Let’s talk about antisemitism. Since the election I’ve felt more vulnerable as a Jew in the U.S. than at any other time in my life. I’ve gotten to talk with a number of people in our community about how this shift in Jewish safety / Jewish vulnerability is affecting us. There’s a wide range of experiences and responses, and I’m eager to talk with more people. Whether we grew up Jewish, or have chosen Judaism, or are family with people who are Jewish, what’s happening has an impact on us. One thing that’s been common to most of my conversations is that they feel like the tip of an iceberg. There’s a lot here, and it feels very important to give ourselves the time and space to explore what’s going on – in the world we’re living in, and in our own inner responses and the ways that historic trauma may be triggered in us. To help with that exploration, I’m including a list of resources below.
I was raised in an environment where the adults around me saw the world through antisemitism-tinted glasses—for good reason, as I would come to understand with time. And over the years I’ve put on my own glasses, tinted by a lifetime of good relationships with my neighbors and colleagues in other faith traditions, rooted in mutual respect, curiosity, and love for the life and planet we all share.
Now the rise of President Trump is emboldening and encouraging public expressions of hate against minorities of every kind. Many people who used to feel vulnerable now feel terrified, and many who used to feel more or less comfortable now feel vulnerable. Since November, I’ve felt more vulnerable because of my identities as a Jew and as a queer person than ever before.
Our Jewishness alone may not mark us for deportation, or make us more likely to be stopped by police, or to be harassed on the street. But over the past several months we’ve seen more open gatherings of white supremacists, hate-filled trolling of journalists who are critical of Mr. Trump (including references to gas chambers and photos from Nazi death camps), dog-whistling in Mr. Trump’s speeches signaling his tacit consent for white nationalist antics, the eerie omission of Jews and antisemitism from Mr. Trump’s statement on International Holocaust Remembrance Day, desecrations of Jewish cemeteries in Missouri and Philadelphia, and a rash of bomb threats phoned in to Jewish Community Centers and Jewish Day Schools.
We’ve just learned that the vast majority of those threatening calls are now believed to have come from a Jewish teenager with dual U.S. and Israeli citizenship. At this stage there is speculation, but no clear picture, about his motives.
So the situation becomes more complex by the day. Are we in danger? Am I overreacting? Underreacting? Am I ignoring the signs? Am I seeing signs where there aren’t any? Are my fears really about what’s happening now, and/or about our traumatic past?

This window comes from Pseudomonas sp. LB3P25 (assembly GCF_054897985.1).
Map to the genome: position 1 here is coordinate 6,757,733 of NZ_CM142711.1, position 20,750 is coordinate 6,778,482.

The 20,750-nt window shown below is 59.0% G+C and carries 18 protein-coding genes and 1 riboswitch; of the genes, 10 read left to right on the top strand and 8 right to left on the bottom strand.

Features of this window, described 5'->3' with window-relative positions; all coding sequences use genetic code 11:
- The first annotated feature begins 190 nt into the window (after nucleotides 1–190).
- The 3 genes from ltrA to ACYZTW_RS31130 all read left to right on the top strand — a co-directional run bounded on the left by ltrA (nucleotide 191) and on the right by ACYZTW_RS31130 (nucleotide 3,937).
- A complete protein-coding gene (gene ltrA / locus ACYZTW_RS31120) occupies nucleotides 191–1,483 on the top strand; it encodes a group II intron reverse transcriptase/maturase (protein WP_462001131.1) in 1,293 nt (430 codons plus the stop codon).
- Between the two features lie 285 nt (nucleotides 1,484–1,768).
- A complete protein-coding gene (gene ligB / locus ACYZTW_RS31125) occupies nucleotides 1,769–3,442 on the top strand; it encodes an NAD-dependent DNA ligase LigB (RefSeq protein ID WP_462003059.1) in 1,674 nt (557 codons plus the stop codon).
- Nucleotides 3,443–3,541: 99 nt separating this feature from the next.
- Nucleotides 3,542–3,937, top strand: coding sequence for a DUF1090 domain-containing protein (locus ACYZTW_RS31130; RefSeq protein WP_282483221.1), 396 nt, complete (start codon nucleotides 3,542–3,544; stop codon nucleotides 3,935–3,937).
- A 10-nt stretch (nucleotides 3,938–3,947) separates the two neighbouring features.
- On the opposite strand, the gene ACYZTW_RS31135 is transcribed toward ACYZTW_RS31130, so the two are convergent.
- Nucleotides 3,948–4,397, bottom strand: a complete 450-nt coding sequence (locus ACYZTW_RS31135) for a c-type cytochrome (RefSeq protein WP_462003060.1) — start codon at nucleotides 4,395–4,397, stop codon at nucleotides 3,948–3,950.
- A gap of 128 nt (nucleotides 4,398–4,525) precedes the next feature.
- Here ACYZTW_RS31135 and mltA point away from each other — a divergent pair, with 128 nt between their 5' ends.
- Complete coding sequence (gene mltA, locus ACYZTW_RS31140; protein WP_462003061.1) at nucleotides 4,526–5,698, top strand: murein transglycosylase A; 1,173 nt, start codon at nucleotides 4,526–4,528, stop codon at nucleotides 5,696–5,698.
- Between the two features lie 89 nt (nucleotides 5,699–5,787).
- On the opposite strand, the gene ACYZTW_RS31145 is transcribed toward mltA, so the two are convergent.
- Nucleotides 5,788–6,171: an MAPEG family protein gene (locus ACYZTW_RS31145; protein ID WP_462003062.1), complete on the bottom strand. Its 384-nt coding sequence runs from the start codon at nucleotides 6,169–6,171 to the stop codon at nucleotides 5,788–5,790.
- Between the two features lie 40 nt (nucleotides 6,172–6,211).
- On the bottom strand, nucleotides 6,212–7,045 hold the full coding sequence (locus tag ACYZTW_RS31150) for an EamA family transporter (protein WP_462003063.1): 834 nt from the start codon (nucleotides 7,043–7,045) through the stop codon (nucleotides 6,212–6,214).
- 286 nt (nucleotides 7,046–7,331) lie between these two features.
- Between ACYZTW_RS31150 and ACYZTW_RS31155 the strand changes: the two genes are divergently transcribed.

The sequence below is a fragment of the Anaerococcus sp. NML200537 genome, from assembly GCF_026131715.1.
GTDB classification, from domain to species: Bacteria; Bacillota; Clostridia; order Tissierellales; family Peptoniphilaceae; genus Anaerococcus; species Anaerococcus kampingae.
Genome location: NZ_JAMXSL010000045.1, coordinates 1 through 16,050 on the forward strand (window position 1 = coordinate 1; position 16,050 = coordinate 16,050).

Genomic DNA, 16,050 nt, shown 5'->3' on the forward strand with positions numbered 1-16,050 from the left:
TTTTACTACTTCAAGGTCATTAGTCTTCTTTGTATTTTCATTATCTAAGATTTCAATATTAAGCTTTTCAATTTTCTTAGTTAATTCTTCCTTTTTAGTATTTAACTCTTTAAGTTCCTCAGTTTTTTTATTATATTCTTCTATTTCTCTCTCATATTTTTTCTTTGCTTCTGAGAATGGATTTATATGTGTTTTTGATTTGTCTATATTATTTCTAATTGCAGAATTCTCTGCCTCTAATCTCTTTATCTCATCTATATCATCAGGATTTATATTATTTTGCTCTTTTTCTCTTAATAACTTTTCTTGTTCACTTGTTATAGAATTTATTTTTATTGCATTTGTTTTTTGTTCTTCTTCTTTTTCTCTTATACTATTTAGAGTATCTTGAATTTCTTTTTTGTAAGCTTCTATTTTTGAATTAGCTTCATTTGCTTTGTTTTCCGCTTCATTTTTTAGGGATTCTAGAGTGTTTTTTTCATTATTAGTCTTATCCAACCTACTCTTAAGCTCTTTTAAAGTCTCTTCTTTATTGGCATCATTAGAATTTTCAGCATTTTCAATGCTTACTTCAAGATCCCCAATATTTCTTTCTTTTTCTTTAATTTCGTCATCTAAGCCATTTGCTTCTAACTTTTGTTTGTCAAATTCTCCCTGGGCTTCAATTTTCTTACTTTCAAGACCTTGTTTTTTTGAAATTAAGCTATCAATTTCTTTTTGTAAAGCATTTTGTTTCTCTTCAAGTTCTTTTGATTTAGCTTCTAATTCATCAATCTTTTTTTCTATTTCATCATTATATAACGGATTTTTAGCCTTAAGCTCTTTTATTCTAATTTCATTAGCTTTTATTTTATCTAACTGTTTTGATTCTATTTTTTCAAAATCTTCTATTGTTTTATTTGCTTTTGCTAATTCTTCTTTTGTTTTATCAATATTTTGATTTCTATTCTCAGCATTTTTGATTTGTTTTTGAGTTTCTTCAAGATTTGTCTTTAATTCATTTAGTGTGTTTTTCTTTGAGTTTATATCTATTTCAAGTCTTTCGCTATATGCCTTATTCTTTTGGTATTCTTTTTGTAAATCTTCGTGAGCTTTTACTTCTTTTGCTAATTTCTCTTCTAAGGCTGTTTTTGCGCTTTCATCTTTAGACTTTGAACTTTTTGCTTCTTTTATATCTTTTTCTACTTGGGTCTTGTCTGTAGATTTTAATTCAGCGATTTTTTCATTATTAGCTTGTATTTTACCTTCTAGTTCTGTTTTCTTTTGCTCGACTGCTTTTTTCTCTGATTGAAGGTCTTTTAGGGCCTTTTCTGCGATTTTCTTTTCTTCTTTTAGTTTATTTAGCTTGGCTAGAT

A couple of weeks ago at a Kehilla staff meeting we were addressing another wave of threats to Jewish institutions. Michael Saxe-Taller, our Executive Director, asked me if I thought we should beef up security. And I said, no, I think we should beef up solidarity. We should make sure that vulnerable and targeted people and communities know that we have their backs—including Muslims, people of color, immigrants with and without papers, and the indigenous Ohlone people of the East Bay who are fighting to protect their sacred ancestral burial grounds from further desecration. And we should make sure that folks who are not part of Jewish communities have opportunities to come and get to know us. It’s this growing web of relationships we have with each other that will ultimately keep us all safer and build the infrastructure of resistance to hate.
For now, that’s my strategy. Let’s keep talking to each other, and talking to people who aren’t part of Jewish community. Let’s share who we are, and invite people to get to know us better. The next time you come to a Kehilla event – Shabbat services, a bar or bat mitzvah, the Community Seder, Tot Shabbat, Pop-up Shabbat, and adult education class – consider inviting someone in your life who isn’t Jewish to join you.
And let’s also beef up solidarity with ourselves. This is the season of our liberation. Let’s take some time this Pesach, whether it’s at a seder or during the eight days of the festival, to talk to each other about what it’s like to be Jewish, to be part of a Jewish community, in these times. Let’s make some extra space for ourselves, and for one another, to bring loving curiosity to our fears, our anger, our denial, our history of trauma and violence. This Pesach, let’s explore this particular Mitzrayim, this narrow place, of our time, so that together we can walk through the sea toward freedom.
Some resources on antisemitism:
Anti-Semitism: A Teach-in For Our Times, April 18, 6:30 pm, CIIS in San Francisco.
“The Past Didn’t Go Anywhere: Making Resistance to Anti-Semitism Part of All of Our Movements” by April Rosenblum, 2006. self-published pamphlet. (Ask me if you’d like a copy)
On Antisemitism, forthcoming. An anthology of essays about antisemitism published by Jewish Voice for Peace.
Anit-Judaism, by David Nirenberg. W.W. Norton & Co., 2013. A sweeping new(ish) history of anti-Jewish thought and movements in western culture.